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A Little Cabinetree #4: Leaves to Dye For (From)

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Blog entry by shipwright posted 11-24-2010 01:42 AM 1383 reads 4 times favorited 13 comments Add to Favorites Watch
« Part 3: Scroll Saw Marquetry. Part 4 of A Little Cabinetree series Part 5: Assembly (and a little setback) »

About the same time as I started this project I found a source for aniline dyes that came in concentrated liquid form and were available in a starter kit of 12×2oz. bottles, a substantial pallet of colors to work with. When it came to coloring the leaves it was a small step to think of them and there began the process that lead to my biggest challenge on this piece. Let me say here that I’ve never done this before or heard of it being done. I’m flying completely blind here, 100% experimental, 100% fun. If any one knows an existing method of doing this I’d love to hear about it. Otherwise it is my sincere hope that some of you reading this will take up where I leave off and make this process work more easily, better, or both. The watercolor style of dying that I will demonstrate here is the easy part. The harder part is getting a good finish on the piece after it is assembled. The two big challenges here are that the dye will bleed into areas where it doesn’t belong at the slightest opportunity and secondly that you can’t sand or scrape the dyed surface as the dye is very shallow.

This photo was in the last entry but it is re-presented here to emphasize that the assembled marquetry must be sanded flat and absolutely uniformly in thickness before dying to have any chance of success.

This was my setup to begin the “watercoloring”. I have the four dye colors I will use (burnt sienna, yellow G, yellow R and green) brushes, water in the larger container and alcohol in the smaller one. There’s also a cloth nearby for wiping the brush on to remove excess moisture.

This is the technique. Nothing special here, just be comfortable and relaxed and go for it.

This is the sequence I used. Again, it’s all experimental. I can’t say this is the best way because it was about the first way I tried it and it worked. I made the assumption that it would make sense to start with the lightest color and work toward the darker ones. So, I started by flooding the piece with the lightest color I would be using, in this case, yellow R.

Next I touched a few spots with green and just let it bleed into the wet yellow.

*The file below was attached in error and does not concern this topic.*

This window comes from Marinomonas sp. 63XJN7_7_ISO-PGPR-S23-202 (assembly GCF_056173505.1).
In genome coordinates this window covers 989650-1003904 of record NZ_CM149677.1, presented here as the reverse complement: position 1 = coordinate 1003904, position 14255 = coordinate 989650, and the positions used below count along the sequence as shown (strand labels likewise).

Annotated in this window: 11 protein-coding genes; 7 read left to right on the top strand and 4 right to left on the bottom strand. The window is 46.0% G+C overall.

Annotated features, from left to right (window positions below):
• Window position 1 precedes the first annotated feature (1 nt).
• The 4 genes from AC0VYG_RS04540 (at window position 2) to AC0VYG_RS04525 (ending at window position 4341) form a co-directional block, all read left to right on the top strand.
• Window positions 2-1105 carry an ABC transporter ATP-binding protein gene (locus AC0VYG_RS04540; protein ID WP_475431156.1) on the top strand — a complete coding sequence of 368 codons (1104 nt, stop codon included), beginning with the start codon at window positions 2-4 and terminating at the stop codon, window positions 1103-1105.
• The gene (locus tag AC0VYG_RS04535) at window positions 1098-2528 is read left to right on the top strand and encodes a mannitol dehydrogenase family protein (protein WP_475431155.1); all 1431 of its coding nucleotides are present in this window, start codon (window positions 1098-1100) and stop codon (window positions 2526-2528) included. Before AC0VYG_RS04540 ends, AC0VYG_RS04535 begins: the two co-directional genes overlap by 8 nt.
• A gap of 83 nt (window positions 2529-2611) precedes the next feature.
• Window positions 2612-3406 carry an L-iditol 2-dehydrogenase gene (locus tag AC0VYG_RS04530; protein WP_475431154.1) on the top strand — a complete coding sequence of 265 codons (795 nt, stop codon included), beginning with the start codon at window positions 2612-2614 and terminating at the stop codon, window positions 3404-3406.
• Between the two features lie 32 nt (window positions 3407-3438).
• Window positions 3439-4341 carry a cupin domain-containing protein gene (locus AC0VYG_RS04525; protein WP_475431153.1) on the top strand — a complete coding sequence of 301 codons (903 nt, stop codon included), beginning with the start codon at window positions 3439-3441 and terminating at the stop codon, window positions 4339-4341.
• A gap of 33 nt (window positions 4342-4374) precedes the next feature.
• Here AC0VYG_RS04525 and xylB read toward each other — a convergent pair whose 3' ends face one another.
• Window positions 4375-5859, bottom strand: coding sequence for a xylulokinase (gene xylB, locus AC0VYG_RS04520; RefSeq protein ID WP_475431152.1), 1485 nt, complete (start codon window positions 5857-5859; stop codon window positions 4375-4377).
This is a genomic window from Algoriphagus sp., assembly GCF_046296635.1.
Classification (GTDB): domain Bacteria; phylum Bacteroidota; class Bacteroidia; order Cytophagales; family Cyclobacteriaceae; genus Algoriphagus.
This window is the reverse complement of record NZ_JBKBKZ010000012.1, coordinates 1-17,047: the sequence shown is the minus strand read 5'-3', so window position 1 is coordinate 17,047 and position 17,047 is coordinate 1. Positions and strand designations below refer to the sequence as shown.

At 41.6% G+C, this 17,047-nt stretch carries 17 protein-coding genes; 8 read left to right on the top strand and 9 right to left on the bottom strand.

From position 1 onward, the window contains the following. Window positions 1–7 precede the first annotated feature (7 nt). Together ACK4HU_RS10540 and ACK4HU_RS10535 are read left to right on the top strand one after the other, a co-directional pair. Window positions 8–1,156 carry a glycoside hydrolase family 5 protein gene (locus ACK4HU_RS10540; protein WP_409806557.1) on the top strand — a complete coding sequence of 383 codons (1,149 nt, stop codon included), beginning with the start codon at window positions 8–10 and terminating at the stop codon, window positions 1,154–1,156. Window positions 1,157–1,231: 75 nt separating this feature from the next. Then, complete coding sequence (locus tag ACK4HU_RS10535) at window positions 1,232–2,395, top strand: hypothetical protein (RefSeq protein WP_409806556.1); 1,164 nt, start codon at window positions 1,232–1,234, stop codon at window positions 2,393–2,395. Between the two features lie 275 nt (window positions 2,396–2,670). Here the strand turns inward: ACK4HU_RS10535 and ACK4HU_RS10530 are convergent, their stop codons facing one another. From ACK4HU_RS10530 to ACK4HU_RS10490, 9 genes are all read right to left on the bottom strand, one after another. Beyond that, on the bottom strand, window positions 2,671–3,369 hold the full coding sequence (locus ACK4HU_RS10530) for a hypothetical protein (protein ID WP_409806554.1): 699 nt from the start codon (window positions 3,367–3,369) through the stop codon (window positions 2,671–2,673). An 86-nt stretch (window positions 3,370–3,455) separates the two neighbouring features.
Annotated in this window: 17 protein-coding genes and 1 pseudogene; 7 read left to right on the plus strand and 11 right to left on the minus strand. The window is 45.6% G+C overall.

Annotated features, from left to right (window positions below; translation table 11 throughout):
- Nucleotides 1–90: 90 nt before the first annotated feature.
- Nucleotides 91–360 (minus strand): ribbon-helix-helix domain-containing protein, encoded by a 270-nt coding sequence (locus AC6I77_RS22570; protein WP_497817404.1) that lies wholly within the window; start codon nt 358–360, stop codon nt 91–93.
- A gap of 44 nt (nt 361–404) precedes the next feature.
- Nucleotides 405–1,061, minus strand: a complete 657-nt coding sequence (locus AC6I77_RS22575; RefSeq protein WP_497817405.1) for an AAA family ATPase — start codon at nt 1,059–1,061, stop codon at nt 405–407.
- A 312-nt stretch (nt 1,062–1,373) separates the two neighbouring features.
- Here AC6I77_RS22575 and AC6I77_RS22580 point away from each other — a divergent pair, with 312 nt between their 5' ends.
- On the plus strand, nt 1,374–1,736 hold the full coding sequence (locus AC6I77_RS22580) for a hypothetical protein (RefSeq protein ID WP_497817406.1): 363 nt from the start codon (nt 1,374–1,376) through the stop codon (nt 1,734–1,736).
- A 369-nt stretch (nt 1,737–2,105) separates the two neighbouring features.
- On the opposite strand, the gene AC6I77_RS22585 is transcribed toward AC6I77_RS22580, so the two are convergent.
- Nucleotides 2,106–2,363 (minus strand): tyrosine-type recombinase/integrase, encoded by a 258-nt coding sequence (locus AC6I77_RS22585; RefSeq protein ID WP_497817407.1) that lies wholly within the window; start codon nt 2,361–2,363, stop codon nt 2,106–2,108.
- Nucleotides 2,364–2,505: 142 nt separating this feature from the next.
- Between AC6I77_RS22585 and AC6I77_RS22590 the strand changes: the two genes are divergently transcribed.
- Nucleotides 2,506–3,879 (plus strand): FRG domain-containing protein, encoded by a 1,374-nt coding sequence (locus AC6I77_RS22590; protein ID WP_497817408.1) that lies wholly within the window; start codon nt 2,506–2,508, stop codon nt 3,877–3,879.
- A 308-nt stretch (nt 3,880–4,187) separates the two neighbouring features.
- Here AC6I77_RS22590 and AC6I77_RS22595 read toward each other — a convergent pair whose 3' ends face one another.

Then, still working wet on wet, I pulled the brush across the edges where I wanted the dark color and let it bleed into the wet yellow. Where I wanted it quite dark I repeated this step. It may look like there is too hard an edge on the dark area here but it’s not a problem.

Now it’s time to blend. I tried a few ways and found that I got the best results for this project’s purposes by half loading the brush with the yellow and pulling it from the yellow area into the dark (burnt sienna) area. I tried to avoid the green as I really liked the bleed the way it was. Also you may notice I put a few random dark spots in the center areas to indicate the random holes and bruises naturally occurring on fall leaves.

Here are three of the four leaves that will be on the top of the box with the dying completed. Notice that the water has really caused them to arch. In the future I may try mixing my dyes entirely with alcohol instead of 1/2 and 1/2 alcohol / water as I did this time. There is substantial reason to worry about these pieces losing their very critical shape here because of the shrinking and swelling over the many varied grain orientations and piece sizes.

I used a hair dryer to dry the pieces until they were almost, but not quite completely flat. They will continue to dry after you turn off the dryer due to the residual heat. In these pieces I had no distortion. I did however have that trouble with the “falling leaf” on the front door.

After the dying I re-assembled the whole piece and gave it a sealing coat of spray on poly in the hope of preventing future bleeding with the water based poly I was planning to use for finishing. The choice of wb finish may sound odd but I chose it for it’s high build solids content and water clear appearance. The high build is important because, remember you can’t sand these parts again and as careful as you have been with the prep, there will be little discrepancies that you would like to sand or scrape before finishing … that you can’t.